@fredcloss - This series of photos depicts Mike Austin using a swing training device of his own invention; "The Flammer". The device attached to the end of a club and encouraged "connection" (a key tenet of the Jimmy Ballard swing philosophy) between the body pivoting and the club swinging. Mike's swing does have movements that differed from Hogan's swing. Most importantly, Mike advocated a "compound pivot" - moving back into the right side (right handed golfer) straightening the right leg while moving the left knee in towards the ball. The move back moves the upper torso back and to the right with no conscious effort of the part of the golfer to "turn". the downside motion is the mirror motion - left leg straightens and right leg folds in toward the ball.
His pupil and partner is promoting the Austin method Mike Dunaway demonstrated this move using a length of rope looped around stake anchored in the ground and wrapped around each hand. Using a pulling motion, he would pivot to the right pulling the rope with his right hand and then move laterally a bit back towards the left and pivot around his left leg by pulling the rope in towards his body with his left hand. The compound pivot works with lateral movement, perhaps more so than Mr. Hogan's pivot and downswing.
For what I understand, Mike Austin's swing path was linear, i.e., followed a circular path back as the club, arm, and shoulders moved together in one piece. the club remained in front of his chest - as opposed to a straight line back from the ball. The idea I think is that the club attached to the arms attached to the shoulders are powered by the body moving back and pivoting on the right leg and then forward pivoting on the left leg - This action generates the power in the swing and is very powerful IF the hands, arms, shoulders all work together as one unit. Add in Austin's uncocking of the wrists as he starts his downswing and you generate lots of club head speed.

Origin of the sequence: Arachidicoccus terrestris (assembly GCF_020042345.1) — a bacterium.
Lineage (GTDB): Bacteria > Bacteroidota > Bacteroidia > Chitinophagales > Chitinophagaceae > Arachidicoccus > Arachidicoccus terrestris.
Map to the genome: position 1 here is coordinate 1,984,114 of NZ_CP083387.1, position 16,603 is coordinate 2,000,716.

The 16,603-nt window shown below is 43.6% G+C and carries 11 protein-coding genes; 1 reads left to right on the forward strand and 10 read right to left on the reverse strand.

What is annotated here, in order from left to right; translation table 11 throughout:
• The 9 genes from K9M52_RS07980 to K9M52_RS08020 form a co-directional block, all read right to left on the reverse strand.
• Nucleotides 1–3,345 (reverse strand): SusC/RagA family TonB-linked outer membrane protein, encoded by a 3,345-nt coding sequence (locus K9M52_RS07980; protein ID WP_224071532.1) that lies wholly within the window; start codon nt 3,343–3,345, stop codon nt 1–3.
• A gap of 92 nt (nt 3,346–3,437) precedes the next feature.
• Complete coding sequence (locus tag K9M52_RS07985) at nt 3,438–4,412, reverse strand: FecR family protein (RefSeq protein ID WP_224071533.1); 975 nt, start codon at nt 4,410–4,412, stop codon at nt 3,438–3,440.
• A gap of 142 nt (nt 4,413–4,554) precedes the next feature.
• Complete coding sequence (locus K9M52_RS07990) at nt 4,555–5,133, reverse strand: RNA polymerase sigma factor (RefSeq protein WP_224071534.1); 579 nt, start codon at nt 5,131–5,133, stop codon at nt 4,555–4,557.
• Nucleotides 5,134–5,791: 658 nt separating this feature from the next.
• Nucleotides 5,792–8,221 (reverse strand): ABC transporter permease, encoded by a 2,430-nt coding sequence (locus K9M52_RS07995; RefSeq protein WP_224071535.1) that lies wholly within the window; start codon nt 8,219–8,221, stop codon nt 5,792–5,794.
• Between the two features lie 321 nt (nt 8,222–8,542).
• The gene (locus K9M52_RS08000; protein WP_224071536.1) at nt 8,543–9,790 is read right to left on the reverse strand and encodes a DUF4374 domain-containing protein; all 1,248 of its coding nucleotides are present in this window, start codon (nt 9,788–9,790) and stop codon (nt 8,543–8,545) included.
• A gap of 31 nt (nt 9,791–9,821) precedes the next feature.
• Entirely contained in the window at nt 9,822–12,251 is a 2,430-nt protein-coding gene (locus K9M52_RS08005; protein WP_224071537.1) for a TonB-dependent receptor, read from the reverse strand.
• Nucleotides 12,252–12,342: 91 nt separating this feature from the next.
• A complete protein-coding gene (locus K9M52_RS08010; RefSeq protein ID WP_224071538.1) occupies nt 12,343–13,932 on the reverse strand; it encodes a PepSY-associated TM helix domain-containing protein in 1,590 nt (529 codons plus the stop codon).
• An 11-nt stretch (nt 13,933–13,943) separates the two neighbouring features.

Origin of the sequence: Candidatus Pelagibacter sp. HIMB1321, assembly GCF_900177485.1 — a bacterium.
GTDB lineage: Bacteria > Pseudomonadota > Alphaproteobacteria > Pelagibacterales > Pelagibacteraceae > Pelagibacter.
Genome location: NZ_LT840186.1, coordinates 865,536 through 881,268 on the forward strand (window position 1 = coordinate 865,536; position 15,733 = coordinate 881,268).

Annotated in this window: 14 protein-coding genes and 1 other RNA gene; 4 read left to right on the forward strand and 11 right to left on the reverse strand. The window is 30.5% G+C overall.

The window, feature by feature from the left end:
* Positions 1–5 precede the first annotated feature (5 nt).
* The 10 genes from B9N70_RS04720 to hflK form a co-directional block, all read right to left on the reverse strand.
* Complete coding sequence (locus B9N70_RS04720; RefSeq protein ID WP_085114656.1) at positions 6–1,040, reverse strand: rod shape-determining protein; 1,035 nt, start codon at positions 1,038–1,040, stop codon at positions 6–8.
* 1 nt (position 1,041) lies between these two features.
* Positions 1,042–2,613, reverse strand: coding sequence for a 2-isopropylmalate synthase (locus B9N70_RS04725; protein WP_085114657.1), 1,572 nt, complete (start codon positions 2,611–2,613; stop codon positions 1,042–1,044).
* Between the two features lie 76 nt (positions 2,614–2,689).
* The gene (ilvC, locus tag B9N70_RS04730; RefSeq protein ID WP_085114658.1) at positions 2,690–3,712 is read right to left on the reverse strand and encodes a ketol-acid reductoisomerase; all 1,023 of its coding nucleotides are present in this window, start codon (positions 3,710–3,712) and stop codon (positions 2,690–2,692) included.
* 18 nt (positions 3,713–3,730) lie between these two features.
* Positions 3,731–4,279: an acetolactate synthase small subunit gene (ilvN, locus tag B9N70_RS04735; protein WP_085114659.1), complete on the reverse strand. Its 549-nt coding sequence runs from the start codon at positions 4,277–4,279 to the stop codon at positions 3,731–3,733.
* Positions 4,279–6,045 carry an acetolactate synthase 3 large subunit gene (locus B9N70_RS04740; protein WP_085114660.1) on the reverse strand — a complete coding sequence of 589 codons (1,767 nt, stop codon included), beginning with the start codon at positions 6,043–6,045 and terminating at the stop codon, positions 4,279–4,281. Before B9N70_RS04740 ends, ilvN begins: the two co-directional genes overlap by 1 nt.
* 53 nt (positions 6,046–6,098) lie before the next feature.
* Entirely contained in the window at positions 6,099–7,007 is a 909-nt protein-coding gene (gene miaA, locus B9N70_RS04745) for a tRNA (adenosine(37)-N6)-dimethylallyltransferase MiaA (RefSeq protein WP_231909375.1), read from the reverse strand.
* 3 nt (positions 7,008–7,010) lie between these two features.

The Flammer kept the triangle intact throughout the swing and gave users a sense of Austin's linear motion swing path and the power transmission capabilities inherent in keeping, as Jimmy Ballard would state, the "triangle intact".
Is this swing radically different from Hogans? I cannot adequately opine since I haven't mastered either the Hogan motion or the Austin method. Clearly, Ben Hogan's swing worked wonders for him and many other golfers. His record in tournament golfer stands as testament to the efficacy of his method as does the swing of Sam Snead, Bobby Jones, Jack Nicklaus, Arnold Palmer, Tiger Woods, etc...
What I can say is that Mike Austin's swing has been used by thousands of students over the years to great effect with minimal strain put on the body by torquing and twisting.
Other experts teaching the Mike Austin method readers may want to check out are Steve Pratt www.hititlonger.com - Dan Shauger www.aperfectswing.com - John Marshall - www.jmlongdrive.com - www.swingmangolf.com Messrs. Pratt and Shauger offer DVDs, downloads and a monthly subscription (Steve Pratt as well as Jaacob Bowden). Mr. Marshall is an instructor in the Atlanta, GA area.
I find it absolutely fascinating that this pursuit of a good golf swing can take so many varied and different routes. The constant remains there are as many ways to swing a club effectively as there are different people. It is truly a fascinating journey!